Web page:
CENTERVILLE -- If you've got a problem, these young inventors have the solution.
Fifth-grade students at Stewart Elementary School held an Invention Convention on Wednesday, at which they displayed the solutions to what they consider to be life's problems.
To begin the project, teachers asked students to create a "bug book" listing things in their lives that bug them.
Students were then asked to create an invention to solve that problem.
Sam Arnold, 11, said she has allergies and constantly has to walk between the Kleenex box and the garbage can.
Her solution was the O Chair - her abbreviation for organized chair. The contraption attached to her school chair and was complete with a cushion to sit on, a Kleenex box hanging from the left side and a garbage pocket on the right side.
"It's organized and portable, and it has my tissues in it, so I don't have to sit next to the garbage can," Sam said.
Jenny York, who teaches a fifth-grade class, said her students have participated in this annual project for more than 15 years.
"Because we discuss the Industrial Revolution and the age of invention, this project fits beautifully into our core," York said.
"It gets them thinking about the processes of what is an invention. How do they come about? Are they created out of necessity, or because people want something bigger, better or faster?"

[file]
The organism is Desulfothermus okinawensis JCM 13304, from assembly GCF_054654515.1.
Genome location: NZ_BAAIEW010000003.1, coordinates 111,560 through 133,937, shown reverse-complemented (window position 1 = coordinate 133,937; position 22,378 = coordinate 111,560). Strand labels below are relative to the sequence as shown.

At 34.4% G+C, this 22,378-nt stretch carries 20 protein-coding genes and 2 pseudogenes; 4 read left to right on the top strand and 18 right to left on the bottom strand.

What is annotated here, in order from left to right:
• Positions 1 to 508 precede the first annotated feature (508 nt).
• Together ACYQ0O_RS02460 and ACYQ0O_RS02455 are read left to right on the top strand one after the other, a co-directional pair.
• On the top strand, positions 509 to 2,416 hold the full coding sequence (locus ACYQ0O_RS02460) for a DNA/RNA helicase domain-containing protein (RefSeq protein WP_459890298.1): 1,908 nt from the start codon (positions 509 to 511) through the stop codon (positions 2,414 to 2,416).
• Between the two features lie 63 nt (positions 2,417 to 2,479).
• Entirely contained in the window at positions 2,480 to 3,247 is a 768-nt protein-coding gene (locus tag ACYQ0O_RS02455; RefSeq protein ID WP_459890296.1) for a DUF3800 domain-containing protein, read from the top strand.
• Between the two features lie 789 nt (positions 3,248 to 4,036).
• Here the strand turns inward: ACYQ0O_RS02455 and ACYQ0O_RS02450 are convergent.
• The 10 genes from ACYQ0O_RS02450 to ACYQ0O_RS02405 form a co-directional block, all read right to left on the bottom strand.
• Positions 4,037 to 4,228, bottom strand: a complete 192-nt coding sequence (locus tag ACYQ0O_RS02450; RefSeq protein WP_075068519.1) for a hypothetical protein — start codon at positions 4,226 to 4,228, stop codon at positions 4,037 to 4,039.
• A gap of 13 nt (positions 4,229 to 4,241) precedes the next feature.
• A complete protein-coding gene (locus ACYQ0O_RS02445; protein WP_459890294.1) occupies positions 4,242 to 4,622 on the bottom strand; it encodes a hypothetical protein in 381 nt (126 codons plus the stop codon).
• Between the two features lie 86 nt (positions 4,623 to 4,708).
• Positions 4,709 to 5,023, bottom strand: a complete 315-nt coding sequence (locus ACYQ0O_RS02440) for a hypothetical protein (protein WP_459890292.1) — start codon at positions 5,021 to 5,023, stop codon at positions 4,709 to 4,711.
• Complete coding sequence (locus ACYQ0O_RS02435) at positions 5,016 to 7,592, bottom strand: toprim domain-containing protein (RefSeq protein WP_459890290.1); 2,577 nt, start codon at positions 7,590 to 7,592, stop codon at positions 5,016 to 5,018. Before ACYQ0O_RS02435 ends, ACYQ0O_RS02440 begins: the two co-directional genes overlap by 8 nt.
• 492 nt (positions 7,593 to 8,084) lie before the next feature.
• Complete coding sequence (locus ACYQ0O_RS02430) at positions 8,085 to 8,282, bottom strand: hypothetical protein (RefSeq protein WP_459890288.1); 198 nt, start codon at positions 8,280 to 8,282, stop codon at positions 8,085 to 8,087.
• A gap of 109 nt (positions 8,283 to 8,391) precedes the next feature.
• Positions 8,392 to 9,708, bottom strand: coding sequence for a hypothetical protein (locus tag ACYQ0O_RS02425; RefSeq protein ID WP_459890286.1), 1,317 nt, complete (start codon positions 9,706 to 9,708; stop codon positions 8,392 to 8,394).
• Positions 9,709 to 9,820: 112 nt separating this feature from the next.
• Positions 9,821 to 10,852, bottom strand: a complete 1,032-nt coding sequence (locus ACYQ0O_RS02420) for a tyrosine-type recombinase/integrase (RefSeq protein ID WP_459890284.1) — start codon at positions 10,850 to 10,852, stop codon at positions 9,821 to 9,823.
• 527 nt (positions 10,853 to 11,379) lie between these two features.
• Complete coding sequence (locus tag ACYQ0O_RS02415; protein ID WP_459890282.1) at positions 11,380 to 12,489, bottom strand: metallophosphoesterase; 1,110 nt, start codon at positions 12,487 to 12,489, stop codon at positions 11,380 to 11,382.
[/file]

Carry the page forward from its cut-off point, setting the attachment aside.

Josh Beckman, 11, said the thing that bugged him most was constantly dropping the slippery bar of soap in the shower.
His solution was the Soap Sponge. Josh created a pocket inside an ordinary sponge that comfortably holds a bar of soap.
When the sponge gets wet, the soap seeps through, providing a slip-free wash.
"I've actually used it, and it works perfect," Josh said.
He also pointed out that his mom likes the way his soap sponge also functions as a car, closet or house freshener when the soapy smell escapes the dry sponge, making its surroundings smell fresh and clean.
"You can set it anywhere and it will make your house smell perfect," he said.
Part of the project was to learn about patents and how they work.
Each student filled out a patent certificate, swearing that they were the original inventor of their creation.
Josh said he plans to get a real patent some day and "make a ton of money."
York said many of the inventions focus on simplifying or eliminating a chore the students have to do at home.
Examples of such inventions included the automatic dog feeder and the Laundrinator robot that automatically washes, dries and irons laundry.
Several students wanted to make the Christmas season less stressful.
Isabelle Forman, 10, created the Clip 'N Shine by attaching small battery-operated LED lights to hair clips.
The lights can then be attached to Christmas tree branches, saving her the trouble of untangling strands of Christmas lights.
Brigham Burningham, 10, created the Automatic Christmas Tree Waternator, consisting of a funnel attached to a long tube. The funnel was situated near the top of the Christmas tree and the tube wound around and through the branches until it reached the tree's water stand.
"I'm lazy and I don't like to bend down," Brigham said. "So this makes it so there are no water spills or scratches from the branches."
"The students learn that there's always a solution to a problem," said York. "They also learn that it doesn't have to be earthshaking to call it an invention."